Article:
Top honors for the program go to the company’s interpretation of The Four Temperaments, to music by Paul Hindemith. Daniel Deivison-Oliveira and Kristina Lind open the work, each offering an unfolding hand to the other. As she recreates the off-balance pas de deux, Lind carries the very texture of the Balanchine line—long-limbed, with generous extensions—inviting comparisons to Patricia Neary.
Though the hype surrounding the New York City Ballet’s fall season has lately concerned a new ballet composed by a certain former Beatle, the company has continually impressed with its performances of repertoire by its founding choreographers. On Tuesday, a program of three early Balanchine works – the ballets presented were all choreographed before 1960 – showed just how modern his ballets seem half a century later.
All of Blum’s many accomplishments were bracketed between the anti-Semitic turmoil of the Dreyfus Affair that tormented France from 1894 to 1904 and the Nazi-led Holocaust in which he perished. To his dying day, Blum thought of himself as a French patriot. Yet it was the complicity of French officials during the German occupation that set him on the road to Auschwitz.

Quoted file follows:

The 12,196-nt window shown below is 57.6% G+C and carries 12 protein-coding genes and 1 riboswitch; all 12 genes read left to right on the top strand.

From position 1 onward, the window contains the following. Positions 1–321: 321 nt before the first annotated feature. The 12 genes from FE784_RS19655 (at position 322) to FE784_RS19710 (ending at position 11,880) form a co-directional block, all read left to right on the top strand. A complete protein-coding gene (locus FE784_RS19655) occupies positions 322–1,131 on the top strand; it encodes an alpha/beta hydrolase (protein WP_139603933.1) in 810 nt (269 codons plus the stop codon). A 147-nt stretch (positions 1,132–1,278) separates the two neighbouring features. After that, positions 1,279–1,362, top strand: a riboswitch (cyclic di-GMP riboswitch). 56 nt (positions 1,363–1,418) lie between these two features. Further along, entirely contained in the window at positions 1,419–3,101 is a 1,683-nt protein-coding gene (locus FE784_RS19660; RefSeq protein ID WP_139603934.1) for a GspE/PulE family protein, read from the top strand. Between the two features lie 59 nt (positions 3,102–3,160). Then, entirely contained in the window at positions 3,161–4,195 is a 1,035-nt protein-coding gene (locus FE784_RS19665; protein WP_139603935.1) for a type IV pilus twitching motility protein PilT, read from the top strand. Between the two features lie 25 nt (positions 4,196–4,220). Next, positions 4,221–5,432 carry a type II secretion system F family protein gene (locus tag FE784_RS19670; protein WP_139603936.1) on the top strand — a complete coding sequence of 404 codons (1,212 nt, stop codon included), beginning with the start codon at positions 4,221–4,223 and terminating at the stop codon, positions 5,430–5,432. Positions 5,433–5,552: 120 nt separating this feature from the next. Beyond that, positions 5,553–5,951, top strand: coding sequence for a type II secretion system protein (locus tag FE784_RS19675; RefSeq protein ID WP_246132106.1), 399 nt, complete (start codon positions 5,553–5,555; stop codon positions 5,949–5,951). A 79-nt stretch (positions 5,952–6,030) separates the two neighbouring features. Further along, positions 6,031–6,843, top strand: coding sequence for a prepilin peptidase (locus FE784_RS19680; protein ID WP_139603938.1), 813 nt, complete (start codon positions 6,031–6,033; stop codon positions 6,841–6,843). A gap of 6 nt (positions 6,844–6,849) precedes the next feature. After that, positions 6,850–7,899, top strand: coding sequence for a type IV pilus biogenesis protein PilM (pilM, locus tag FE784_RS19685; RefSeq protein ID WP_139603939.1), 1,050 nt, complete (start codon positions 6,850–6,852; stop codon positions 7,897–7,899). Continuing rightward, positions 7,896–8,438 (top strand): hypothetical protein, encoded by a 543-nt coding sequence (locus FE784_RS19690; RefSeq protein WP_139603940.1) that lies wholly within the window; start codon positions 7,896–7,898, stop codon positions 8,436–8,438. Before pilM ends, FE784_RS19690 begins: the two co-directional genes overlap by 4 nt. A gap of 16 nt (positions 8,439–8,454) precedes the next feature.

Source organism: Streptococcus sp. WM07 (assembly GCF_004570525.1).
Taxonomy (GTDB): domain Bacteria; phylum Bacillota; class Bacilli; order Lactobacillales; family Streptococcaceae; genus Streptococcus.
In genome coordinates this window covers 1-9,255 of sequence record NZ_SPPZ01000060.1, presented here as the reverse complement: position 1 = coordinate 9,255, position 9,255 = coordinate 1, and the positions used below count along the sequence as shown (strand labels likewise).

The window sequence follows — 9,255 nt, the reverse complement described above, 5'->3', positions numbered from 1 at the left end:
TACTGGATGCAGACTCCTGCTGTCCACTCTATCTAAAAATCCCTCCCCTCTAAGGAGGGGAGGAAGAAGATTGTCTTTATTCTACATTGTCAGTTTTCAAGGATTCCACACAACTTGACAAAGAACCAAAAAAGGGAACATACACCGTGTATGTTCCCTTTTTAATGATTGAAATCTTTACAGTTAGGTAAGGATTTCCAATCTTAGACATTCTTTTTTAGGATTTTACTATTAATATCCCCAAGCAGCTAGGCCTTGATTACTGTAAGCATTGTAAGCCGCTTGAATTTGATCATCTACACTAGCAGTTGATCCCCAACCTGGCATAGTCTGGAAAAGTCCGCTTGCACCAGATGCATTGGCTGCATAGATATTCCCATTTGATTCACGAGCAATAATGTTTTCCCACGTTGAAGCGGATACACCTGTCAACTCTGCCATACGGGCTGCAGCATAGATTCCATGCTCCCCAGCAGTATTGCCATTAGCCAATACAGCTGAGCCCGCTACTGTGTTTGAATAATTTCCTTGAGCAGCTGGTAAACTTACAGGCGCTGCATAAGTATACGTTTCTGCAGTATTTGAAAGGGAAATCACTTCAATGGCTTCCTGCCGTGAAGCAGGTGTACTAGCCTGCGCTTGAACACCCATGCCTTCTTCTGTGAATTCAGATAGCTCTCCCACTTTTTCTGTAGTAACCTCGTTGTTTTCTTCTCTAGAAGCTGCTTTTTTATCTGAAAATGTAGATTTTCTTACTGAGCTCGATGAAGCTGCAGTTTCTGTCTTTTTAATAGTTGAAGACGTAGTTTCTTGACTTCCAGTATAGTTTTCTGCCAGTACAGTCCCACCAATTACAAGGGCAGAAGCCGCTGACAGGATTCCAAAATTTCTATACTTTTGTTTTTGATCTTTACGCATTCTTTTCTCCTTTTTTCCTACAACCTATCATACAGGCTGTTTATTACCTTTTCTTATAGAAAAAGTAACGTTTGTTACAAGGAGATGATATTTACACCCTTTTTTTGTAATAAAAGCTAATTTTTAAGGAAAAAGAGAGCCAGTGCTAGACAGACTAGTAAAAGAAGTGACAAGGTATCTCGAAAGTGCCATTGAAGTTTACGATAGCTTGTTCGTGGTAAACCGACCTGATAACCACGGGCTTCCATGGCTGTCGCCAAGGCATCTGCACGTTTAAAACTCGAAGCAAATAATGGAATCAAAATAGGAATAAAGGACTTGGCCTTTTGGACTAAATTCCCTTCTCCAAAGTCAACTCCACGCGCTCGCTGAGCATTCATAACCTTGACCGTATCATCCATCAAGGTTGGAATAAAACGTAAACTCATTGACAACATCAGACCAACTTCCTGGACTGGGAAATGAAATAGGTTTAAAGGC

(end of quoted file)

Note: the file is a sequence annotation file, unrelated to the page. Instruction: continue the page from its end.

As anyone who has seen the New York City Ballet can attest, George Balanchine hardly stuck to one dance style. Yet the ballets for which he is most well-known are his “black and white” ballets, works in which he stripped ballet to its essence — movement, and music, and the ways in which the two illuminate each other. Gone were elaborate costumes and sets, replaced with practice clothes (leotards and tights, sometimes accompanied by short dance skirts or belts) and an empty stage. NYCB has devoted the first week of its spring season to a dozen such ballets.
Homans’ concluding remarks, cogent and powerfully expressed like the rest of Apollo’s Angels, are going to send some powerful shock waves through an arts community content to let ballet companies limp along on the receipts of last year’s Nutcracker performances.